JGL: Bobby, how did you arrive at writing/structuring the tune? did you create it especially for the occasion?
BB: It’s going way back in years now and it’s interesting to think that I wrote that melody in around 1985 or ’86. I believe I’d already written it prior to the KB & TJGB occasion. Like other compositions that I’ve written, I think the melody came on in kind of a flurry. Kind of like info that I was receiving and had to ‘transcribe’ before the transmittal signal was lost. I’m sure I tweaked it, maybe as it was coming in, sort of like adjusting the antennae to get a clearer signal. I’ve certainly tinkered with the chords over the years, especially in the first 4 bars.
JGL: Rodney, what about your original, “Blue Days, Blue Dreams?”
RJ: It was inspired by “Born To Be Blue” by Wes Montgomery on the album called The Alternative Wes Montgomery. I wanted to capture the same feeling that was on that song.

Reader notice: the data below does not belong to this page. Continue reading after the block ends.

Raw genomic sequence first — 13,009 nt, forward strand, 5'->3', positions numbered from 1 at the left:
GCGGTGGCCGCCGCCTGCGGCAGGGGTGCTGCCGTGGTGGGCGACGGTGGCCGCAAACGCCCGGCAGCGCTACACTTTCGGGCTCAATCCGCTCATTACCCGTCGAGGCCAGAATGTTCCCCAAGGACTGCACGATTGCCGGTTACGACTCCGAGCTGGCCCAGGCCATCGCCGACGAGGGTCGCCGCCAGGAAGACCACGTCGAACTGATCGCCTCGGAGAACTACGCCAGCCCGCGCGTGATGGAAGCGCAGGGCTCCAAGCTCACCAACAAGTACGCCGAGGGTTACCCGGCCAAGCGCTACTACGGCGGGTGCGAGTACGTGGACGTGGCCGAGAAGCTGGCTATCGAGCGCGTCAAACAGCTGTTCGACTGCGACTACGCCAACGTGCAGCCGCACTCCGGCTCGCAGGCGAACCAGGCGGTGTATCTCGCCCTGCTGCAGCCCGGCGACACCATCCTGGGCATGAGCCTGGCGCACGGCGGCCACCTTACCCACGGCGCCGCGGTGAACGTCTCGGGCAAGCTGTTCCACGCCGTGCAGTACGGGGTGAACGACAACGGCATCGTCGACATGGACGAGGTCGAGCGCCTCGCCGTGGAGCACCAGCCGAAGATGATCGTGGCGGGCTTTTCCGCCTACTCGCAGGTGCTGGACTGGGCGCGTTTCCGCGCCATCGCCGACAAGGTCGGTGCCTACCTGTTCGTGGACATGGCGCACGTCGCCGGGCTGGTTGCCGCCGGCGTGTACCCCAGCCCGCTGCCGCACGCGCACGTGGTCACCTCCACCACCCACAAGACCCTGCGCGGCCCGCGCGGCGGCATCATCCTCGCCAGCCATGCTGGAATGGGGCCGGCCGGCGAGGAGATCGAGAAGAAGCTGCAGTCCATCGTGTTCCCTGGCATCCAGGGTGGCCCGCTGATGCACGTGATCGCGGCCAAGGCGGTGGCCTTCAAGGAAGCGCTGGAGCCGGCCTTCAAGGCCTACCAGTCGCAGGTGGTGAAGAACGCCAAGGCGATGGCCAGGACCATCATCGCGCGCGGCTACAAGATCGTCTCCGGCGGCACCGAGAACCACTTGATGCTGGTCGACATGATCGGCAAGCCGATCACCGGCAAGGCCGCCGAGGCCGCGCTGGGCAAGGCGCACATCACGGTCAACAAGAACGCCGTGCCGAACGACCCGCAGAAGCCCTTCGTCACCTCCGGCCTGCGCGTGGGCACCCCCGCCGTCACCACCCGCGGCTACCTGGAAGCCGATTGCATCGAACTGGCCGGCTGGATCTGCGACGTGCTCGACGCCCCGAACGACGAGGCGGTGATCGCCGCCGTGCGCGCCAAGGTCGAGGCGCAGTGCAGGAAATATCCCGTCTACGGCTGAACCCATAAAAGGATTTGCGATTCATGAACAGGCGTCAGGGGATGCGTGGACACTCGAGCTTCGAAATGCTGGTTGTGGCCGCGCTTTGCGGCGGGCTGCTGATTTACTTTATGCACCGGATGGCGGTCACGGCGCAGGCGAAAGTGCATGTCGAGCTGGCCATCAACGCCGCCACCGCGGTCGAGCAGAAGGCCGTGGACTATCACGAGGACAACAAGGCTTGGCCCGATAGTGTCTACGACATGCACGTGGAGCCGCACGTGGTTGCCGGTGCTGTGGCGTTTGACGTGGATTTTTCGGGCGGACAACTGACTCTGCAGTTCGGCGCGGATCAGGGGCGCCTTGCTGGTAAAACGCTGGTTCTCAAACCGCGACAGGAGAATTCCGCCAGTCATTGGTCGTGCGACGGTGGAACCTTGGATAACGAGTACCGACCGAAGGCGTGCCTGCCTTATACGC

JGL: [Goins note: That specific version you mention was the only “completely unreleased” take on that two-disc vinyl set (released by Milestone Records in 1982)—all the other songs were alternate takes from other Wes recording sessions. And that version also doesn’t sound anything like the studio version on the Movin’ Wes album, which is at a faster tempo and has the full Johnny Pate orchestrations on it.]
JGL: Why Kenny didn’t allow more material from either or both of you?
BB: I don’t think that it was a matter of him not allowing more original material from us, as much as him looking for material that would fit the sound of the band and the musical program. He probably asked if we had anything, I showed him my blues and he liked it. It was also a good fit for the musical theme of the band’s 2nd release, “Pieces of Blue and The Blues,” which was a program of all blues-form, or blues-based material.
JGL: When did you all know the material you all were performing on the concert would ultimately become an album (or two?)
RJ: We knew that we were recording live for Blue Note.